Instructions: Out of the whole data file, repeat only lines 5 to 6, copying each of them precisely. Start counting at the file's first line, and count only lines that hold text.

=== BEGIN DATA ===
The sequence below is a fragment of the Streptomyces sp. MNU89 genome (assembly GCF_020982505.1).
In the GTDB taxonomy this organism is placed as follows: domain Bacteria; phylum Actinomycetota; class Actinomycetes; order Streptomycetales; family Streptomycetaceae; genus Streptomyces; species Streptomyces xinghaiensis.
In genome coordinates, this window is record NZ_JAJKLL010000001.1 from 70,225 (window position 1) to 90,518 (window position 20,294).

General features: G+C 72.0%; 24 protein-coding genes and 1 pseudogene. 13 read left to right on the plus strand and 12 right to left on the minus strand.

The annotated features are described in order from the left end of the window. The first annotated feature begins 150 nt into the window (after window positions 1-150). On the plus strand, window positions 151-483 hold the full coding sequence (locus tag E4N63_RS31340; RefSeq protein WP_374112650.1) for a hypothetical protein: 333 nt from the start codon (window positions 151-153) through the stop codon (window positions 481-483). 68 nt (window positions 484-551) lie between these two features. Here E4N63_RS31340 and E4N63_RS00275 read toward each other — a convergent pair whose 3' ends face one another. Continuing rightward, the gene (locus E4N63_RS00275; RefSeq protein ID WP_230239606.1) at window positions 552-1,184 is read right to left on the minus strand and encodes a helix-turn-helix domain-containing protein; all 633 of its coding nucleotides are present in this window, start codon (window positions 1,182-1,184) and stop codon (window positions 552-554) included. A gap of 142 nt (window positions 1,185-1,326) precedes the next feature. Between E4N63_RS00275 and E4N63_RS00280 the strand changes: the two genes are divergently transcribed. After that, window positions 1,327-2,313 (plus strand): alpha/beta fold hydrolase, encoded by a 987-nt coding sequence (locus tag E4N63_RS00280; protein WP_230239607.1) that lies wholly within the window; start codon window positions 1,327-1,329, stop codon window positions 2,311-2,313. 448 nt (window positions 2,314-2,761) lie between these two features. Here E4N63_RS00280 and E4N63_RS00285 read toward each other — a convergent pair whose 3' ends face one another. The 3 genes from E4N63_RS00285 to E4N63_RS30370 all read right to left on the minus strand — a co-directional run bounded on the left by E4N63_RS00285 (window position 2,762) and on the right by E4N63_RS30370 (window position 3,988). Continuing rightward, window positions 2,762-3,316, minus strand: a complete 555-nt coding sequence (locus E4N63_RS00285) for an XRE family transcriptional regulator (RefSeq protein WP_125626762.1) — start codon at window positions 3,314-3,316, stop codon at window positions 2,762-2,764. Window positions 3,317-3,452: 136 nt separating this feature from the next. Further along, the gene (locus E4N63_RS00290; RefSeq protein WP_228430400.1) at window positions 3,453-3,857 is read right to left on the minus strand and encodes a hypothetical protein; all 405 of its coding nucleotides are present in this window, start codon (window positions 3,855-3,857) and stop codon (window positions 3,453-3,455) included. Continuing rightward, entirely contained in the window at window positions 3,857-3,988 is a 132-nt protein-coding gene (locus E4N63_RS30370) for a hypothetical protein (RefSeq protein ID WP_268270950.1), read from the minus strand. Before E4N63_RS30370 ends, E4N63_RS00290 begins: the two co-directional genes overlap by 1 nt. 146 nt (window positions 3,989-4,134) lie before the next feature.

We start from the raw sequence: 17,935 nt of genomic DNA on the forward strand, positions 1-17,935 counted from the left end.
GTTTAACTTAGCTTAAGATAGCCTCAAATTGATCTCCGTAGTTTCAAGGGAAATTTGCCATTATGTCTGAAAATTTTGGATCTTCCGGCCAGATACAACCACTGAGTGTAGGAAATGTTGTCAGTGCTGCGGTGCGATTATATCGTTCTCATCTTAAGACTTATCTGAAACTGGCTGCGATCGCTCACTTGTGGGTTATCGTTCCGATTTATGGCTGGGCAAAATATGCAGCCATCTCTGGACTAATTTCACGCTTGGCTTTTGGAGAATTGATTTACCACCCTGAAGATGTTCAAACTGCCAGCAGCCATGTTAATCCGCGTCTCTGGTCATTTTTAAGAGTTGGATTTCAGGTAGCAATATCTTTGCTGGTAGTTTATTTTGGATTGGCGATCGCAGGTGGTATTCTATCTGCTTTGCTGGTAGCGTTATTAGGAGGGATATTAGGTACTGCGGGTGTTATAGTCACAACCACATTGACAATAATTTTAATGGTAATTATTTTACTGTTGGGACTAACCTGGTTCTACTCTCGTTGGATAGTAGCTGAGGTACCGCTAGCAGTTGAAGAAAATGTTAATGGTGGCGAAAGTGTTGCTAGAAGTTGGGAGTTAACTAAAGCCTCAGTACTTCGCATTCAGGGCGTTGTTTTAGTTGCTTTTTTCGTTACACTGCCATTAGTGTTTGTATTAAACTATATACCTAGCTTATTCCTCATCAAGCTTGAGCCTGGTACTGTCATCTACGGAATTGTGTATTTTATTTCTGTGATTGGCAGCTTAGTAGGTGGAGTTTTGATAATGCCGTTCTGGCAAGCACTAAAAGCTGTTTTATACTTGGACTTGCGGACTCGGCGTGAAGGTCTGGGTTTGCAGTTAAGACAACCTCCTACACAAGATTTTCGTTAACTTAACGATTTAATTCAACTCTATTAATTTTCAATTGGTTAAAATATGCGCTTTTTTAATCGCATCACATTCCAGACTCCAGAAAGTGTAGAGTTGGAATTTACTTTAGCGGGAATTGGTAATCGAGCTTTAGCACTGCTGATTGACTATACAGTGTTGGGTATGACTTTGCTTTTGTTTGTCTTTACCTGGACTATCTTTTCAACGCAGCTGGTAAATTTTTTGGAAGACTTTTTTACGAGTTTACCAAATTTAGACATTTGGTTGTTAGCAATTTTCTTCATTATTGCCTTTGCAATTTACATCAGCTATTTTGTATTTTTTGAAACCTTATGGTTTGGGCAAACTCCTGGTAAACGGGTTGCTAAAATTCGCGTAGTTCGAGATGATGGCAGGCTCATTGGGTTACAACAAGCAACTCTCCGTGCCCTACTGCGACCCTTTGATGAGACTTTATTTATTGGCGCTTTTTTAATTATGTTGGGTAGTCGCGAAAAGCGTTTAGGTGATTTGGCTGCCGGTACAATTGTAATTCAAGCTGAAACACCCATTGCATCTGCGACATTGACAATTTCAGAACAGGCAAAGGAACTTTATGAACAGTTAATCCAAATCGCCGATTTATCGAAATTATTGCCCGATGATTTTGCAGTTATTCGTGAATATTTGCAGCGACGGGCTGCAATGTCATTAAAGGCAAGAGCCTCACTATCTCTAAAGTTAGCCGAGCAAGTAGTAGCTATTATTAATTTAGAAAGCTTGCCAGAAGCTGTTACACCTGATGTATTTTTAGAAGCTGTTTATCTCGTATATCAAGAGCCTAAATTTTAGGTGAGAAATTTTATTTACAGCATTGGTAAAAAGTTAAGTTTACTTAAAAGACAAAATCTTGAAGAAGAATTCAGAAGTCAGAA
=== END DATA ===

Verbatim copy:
The annotated features are described in order from the left end of the window. The first annotated feature begins 150 nt into the window (after window positions 1-150). On the plus strand, window positions 151-483 hold the full coding sequence (locus tag E4N63_RS31340; RefSeq protein WP_374112650.1) for a hypothetical protein: 333 nt from the start codon (window positions 151-153) through the stop codon (window positions 481-483). 68 nt (window positions 484-551) lie between these two features. Here E4N63_RS31340 and E4N63_RS00275 read toward each other — a convergent pair whose 3' ends face one another. Continuing rightward, the gene (locus E4N63_RS00275; RefSeq protein ID WP_230239606.1) at window positions 552-1,184 is read right to left on the minus strand and encodes a helix-turn-helix domain-containing protein; all 633 of its coding nucleotides are present in this window, start codon (window positions 1,182-1,184) and stop codon (window positions 552-554) included. A gap of 142 nt (window positions 1,185-1,326) precedes the next feature. Between E4N63_RS00275 and E4N63_RS00280 the strand changes: the two genes are divergently transcribed. After that, window positions 1,327-2,313 (plus strand): alpha/beta fold hydrolase, encoded by a 987-nt coding sequence (locus tag E4N63_RS00280; protein WP_230239607.1) that lies wholly within the window; start codon window positions 1,327-1,329, stop codon window positions 2,311-2,313. 448 nt (window positions 2,314-2,761) lie between these two features. Here E4N63_RS00280 and E4N63_RS00285 read toward each other — a convergent pair whose 3' ends face one another. The 3 genes from E4N63_RS00285 to E4N63_RS30370 all read right to left on the minus strand — a co-directional run bounded on the left by E4N63_RS00285 (window position 2,762) and on the right by E4N63_RS30370 (window position 3,988). Continuing rightward, window positions 2,762-3,316, minus strand: a complete 555-nt coding sequence (locus E4N63_RS00285) for an XRE family transcriptional regulator (RefSeq protein WP_125626762.1) — start codon at window positions 3,314-3,316, stop codon at window positions 2,762-2,764. Window positions 3,317-3,452: 136 nt separating this feature from the next. Further along, the gene (locus E4N63_RS00290; RefSeq protein WP_228430400.1) at window positions 3,453-3,857 is read right to left on the minus strand and encodes a hypothetical protein; all 405 of its coding nucleotides are present in this window, start codon (window positions 3,855-3,857) and stop codon (window positions 3,453-3,455) included. Continuing rightward, entirely contained in the window at window positions 3,857-3,988 is a 132-nt protein-coding gene (locus E4N63_RS30370) for a hypothetical protein (RefSeq protein ID WP_268270950.1), read from the minus strand. Before E4N63_RS30370 ends, E4N63_RS00290 begins: the two co-directional genes overlap by 1 nt. 146 nt (window positions 3,989-4,134) lie before the next feature.

We start from the raw sequence: 17,935 nt of genomic DNA on the forward strand, positions 1-17,935 counted from the left end.